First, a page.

The U.S. has reached a deal with the Mexican government to force asylum seekers at its southern border to remain in Mexico while they wait to bring their case before an American immigration judge, a process that could take several months or even years, Homeland Security Secretary Kirstjen Nielsen announced at a congressional hearing on Thursday.
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The new policy, effective immediately, is the latest attempt by the Trump administration to curb what it insists are loopholes in the immigration system. Like many of its immigration policies, the plan was likely to face pushback in court.
Nielsen's announcement before a House Judiciary Committee came as President Donald Trump remained locked in a bitter dispute with lawmakers over whether to shut down the government if he doesn't get the money he wants to buy a border wall.
"We have a huge problem with asylum fraud," Nielsen told the House panel. "We need to work together to combat that."
Nielsen's testimony encountered immediate pushback from congressional Democrats who called the plan a misguided attempt to demonize immigrants.
"Is it as (though) you can't see the realities of modern immigration or the contributions of anyone who came from countries other than Norway or other parts of Europe," said Rep. Luis Gutiérrez, D-Illinois. "It's as though you and others in the administration are blind."
At issue is how the United States decides who should be granted asylum, a right granted to migrants by U.S. and international law. According to the Homeland Security Department, border officials have seen a surge in migrants from El Salvador, Guatemala and Honduras and that the vast majority are granted entrance into the United States after passing a "credible fear" interview.
DHS said in a statement Thursday that in nearly half of these cases in 2018, the person later failed to appear at a hearing or file an asylum claim, indicating that the person likely opted to remain illegally inside the U.S. As a result, DHS says, only 9 percent of people from those three countries are ultimately granted asylum.
John Cohen, a former acting under secretary at the Homeland Security Department and an ABC News contributor, noted that the law does allow for the federal government, through the attorney general, to deport someone to a "safe third country" pending an asylum claim, if there is bilateral agreement.
But, the law requires that the person's "life or freedom" not be threatened, and that the person claiming asylum still have "full and fair" access to the U.S. immigration system. That means it's likely the U.S. will have to devote resources to either bring people into the United States to see an immigration judge, or set up U.S. courts in Mexico -- a highly unusual situation that presents legal complications, Cohen said.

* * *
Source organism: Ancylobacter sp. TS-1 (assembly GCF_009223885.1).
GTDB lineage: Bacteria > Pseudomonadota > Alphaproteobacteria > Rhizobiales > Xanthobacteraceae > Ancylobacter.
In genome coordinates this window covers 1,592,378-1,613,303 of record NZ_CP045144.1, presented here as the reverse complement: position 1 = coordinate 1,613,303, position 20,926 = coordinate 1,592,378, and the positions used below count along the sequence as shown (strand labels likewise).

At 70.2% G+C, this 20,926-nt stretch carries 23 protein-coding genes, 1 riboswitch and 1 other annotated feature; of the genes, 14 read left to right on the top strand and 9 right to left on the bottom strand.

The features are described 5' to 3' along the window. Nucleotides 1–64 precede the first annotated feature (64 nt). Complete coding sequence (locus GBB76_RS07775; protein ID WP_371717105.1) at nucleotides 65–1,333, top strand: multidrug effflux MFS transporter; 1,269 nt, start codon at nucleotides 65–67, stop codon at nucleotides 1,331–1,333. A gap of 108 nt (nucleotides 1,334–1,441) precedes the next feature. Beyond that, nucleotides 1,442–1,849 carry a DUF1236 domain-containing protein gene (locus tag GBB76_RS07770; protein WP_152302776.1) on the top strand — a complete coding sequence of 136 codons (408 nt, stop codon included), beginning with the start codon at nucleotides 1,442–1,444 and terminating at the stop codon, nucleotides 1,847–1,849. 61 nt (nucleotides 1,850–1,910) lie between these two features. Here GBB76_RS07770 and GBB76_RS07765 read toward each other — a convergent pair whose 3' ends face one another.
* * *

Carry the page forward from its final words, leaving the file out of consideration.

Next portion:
"It's highly probable this will be challenged in court," Cohen said. "It'll be up to the courts to determine whether processing someone in Mexico is consistent with the law or not."
Administration officials said they expect a dramatic drop in asylum claims if people are not allowed to enter the U.S. and are instead forced to wait in Mexico. Several Republicans on the House committee said they supported the move.
Secretary of State Mike Pompeo called the plan "historic" and said that the Mexican government has promised to give the migrants humanitarian visas to stay on Mexican soil, as well as the ability to apply for work.
"We think that they (migrants seeking asylum) will now see that they can’t disappear inside the United States, and so they will remain in their home countries," Pompeo told Fox News host Laura Ingraham.
Mexico has previously refused to accept the return of migrants who aren't Mexican citizens. But earlier this week, the U.S. signed a joint declaration with Mexico promising to invest $5.8 billion in southern Mexico and the three countries where most of the migrants were coming from -- El Salvador, Guatemala and Honduras. The administration also promised a U.S.-Mexico business summit next year and a cabinet-level meeting in January.
The Associated Press reported Thursday that Mexico's Foreign Relations Department called the latest agreement to allow U.S. asylum seekers to remain in Mexico was a temporary, humanitarian measure.
Trump has been under political pressure from his supporters to take a hard line with immigration. While illegal crossings fell during his first year in office, they have returned to previous levels.
The president's other executive actions aimed at curbing those crossings at the U.S.-Mexico border have faced setbacks in court. On Wednesday, a federal judge blocked a separate policy that restricts asylum claims of migrants fleeing domestic and gang-related violence. Another federal judge in California issued a nationwide preliminary injunction against a Trump administration rule that made anyone who crosses the southern border outside a port of entry ineligible for asylum.
Trump has expressed frustration in recent days that he hasn't been able to fulfill his promise to build a border wall.
"When I begrudgingly signed the Omnibus Bill, I was promised the Wall and Border Security by leadership," Trump tweeted. "Would be done by end of year (NOW). It didn’t happen! We foolishly fight for Border Security for other countries - but not for our beloved U.S.A. Not good!"
ABC News reporters Conor Finnegan and Luke Barr contributed to this report.